• Government will however extend the ECA for companies investing in electric vehicle charge points to 31 March 2023
  • Government will issue a call for evidence on introducing a new Business Energy Efficiency Scheme, focused on smaller businesses. Over time, this scheme will reduce business energy bills and carbon emissions. The call for evidence will seek views on a range of possible delivery options

 

Education:

  • Small firms will only pay 5%, not the current 10% of the tuition costs for the Apprenticeship Levy
  • Government will make £450 million available to enable Levy payers to transfer up to 25% of their funds for apprenticeship training in their supply chains
  • The Exchequer Secretary to the Treasury and the Minister for Apprenticeships and Skills will work with a range of employers and providers to consider how they are responding to the Levy across different sectors and regions, as well as the future strengthened role of apprenticeships in the post-2020 skills landscape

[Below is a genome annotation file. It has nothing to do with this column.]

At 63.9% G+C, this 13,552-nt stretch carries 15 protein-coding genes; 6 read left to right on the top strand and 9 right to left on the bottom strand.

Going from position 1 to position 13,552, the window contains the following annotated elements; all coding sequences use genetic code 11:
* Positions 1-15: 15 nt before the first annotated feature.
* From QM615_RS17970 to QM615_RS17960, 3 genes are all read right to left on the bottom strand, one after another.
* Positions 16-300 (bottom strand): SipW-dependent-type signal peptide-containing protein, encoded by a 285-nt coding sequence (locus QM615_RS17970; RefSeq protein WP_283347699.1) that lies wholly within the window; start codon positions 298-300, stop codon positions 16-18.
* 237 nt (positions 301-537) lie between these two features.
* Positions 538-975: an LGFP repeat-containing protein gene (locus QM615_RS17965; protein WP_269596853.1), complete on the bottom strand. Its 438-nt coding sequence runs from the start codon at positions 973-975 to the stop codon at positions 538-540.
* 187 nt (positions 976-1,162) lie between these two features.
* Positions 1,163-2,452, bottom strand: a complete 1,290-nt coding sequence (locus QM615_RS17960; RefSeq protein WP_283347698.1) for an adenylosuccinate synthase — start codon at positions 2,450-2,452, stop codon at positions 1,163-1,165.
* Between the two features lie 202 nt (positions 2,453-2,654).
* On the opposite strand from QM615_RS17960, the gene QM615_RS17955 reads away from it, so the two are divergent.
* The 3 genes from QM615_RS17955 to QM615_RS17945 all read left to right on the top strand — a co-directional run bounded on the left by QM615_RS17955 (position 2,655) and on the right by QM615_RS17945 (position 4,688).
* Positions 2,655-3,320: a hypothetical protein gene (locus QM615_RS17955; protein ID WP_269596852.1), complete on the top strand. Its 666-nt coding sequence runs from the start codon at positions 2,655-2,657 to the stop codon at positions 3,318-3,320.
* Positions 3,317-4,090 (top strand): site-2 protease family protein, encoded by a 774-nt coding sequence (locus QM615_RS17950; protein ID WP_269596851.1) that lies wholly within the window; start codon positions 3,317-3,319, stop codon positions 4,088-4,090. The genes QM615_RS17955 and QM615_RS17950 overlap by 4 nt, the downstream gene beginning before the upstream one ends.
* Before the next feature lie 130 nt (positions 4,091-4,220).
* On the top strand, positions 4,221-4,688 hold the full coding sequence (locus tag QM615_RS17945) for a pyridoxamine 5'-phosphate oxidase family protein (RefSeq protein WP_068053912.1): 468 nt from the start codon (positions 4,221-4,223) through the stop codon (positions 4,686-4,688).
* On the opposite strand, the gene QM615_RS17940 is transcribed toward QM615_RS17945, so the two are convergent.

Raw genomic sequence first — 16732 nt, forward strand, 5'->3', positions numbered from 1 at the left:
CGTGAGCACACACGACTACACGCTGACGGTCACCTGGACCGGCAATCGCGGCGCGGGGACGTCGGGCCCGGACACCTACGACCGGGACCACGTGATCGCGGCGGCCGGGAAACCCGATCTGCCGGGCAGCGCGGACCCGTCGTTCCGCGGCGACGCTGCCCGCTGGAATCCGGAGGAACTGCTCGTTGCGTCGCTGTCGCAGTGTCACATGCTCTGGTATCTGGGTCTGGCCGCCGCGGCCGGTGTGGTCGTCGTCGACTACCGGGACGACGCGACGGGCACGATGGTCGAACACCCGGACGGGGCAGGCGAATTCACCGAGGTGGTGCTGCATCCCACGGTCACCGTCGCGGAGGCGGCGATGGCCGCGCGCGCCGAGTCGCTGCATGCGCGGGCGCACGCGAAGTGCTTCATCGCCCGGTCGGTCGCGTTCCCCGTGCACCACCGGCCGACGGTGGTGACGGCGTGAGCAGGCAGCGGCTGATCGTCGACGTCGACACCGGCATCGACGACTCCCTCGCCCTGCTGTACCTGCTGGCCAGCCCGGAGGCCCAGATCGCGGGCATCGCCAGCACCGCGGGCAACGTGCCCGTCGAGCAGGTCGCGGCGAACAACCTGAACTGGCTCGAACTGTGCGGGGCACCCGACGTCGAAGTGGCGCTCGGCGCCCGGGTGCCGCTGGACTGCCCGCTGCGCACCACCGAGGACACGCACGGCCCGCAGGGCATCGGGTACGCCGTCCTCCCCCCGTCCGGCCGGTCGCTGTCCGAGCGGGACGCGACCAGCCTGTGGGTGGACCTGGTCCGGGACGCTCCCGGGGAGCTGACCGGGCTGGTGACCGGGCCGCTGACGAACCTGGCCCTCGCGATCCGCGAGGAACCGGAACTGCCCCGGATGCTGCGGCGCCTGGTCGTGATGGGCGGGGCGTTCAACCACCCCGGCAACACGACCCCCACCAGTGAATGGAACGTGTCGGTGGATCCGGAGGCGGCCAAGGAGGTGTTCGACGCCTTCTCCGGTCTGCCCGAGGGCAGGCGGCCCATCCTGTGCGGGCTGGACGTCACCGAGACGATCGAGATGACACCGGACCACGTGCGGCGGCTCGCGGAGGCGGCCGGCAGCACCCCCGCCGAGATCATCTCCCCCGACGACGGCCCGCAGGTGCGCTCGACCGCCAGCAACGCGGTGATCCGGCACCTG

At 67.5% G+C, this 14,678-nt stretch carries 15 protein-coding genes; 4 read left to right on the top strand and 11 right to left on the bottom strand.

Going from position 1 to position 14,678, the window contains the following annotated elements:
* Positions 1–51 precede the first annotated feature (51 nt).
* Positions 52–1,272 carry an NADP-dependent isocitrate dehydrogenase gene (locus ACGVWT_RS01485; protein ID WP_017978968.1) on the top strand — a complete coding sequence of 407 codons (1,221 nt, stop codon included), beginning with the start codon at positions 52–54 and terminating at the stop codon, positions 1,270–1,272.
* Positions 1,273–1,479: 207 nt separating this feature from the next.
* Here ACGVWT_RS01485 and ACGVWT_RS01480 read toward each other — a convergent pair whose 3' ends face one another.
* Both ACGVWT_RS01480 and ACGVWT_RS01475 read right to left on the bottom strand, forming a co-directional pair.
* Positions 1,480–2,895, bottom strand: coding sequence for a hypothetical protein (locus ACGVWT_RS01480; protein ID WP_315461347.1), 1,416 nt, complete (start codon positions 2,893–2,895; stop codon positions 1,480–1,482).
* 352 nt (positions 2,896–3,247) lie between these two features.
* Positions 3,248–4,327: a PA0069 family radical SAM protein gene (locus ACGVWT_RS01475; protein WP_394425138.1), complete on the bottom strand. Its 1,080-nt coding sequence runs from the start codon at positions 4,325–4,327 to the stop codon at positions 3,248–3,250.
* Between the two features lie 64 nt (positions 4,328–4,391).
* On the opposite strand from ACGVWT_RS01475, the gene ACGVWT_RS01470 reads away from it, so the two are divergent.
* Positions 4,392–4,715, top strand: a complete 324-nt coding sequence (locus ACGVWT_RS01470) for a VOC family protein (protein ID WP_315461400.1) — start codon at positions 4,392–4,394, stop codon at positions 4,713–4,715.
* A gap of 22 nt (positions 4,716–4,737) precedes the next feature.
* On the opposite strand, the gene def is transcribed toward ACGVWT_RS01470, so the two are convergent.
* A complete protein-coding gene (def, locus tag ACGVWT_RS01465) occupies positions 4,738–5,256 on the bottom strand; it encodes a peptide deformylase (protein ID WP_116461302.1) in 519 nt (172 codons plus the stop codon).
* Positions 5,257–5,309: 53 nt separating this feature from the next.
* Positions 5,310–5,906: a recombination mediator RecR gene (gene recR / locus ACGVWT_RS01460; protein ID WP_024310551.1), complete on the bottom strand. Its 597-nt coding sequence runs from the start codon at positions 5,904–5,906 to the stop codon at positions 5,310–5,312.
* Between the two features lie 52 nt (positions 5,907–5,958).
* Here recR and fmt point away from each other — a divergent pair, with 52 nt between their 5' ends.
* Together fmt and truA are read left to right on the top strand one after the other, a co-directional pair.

• Government will work with employers to give workers the opportunity to upskill or retrain with £100 million for phase one of the National Retraining Scheme
  • This will include a new careers guidance service to help people identify opportunities in their area, and state of the art courses combining online learning with traditional classroom teaching to develop key transferable skills

 

Innovation:

  • Up to £121 million for the Made Smarter review work to support the transformation of manufacturing through digitally-enabled technologies, such as the Internet of Things and virtual reality.
  • The Government will launch a consultation on how to encourage greater innovation in the utilities sectors.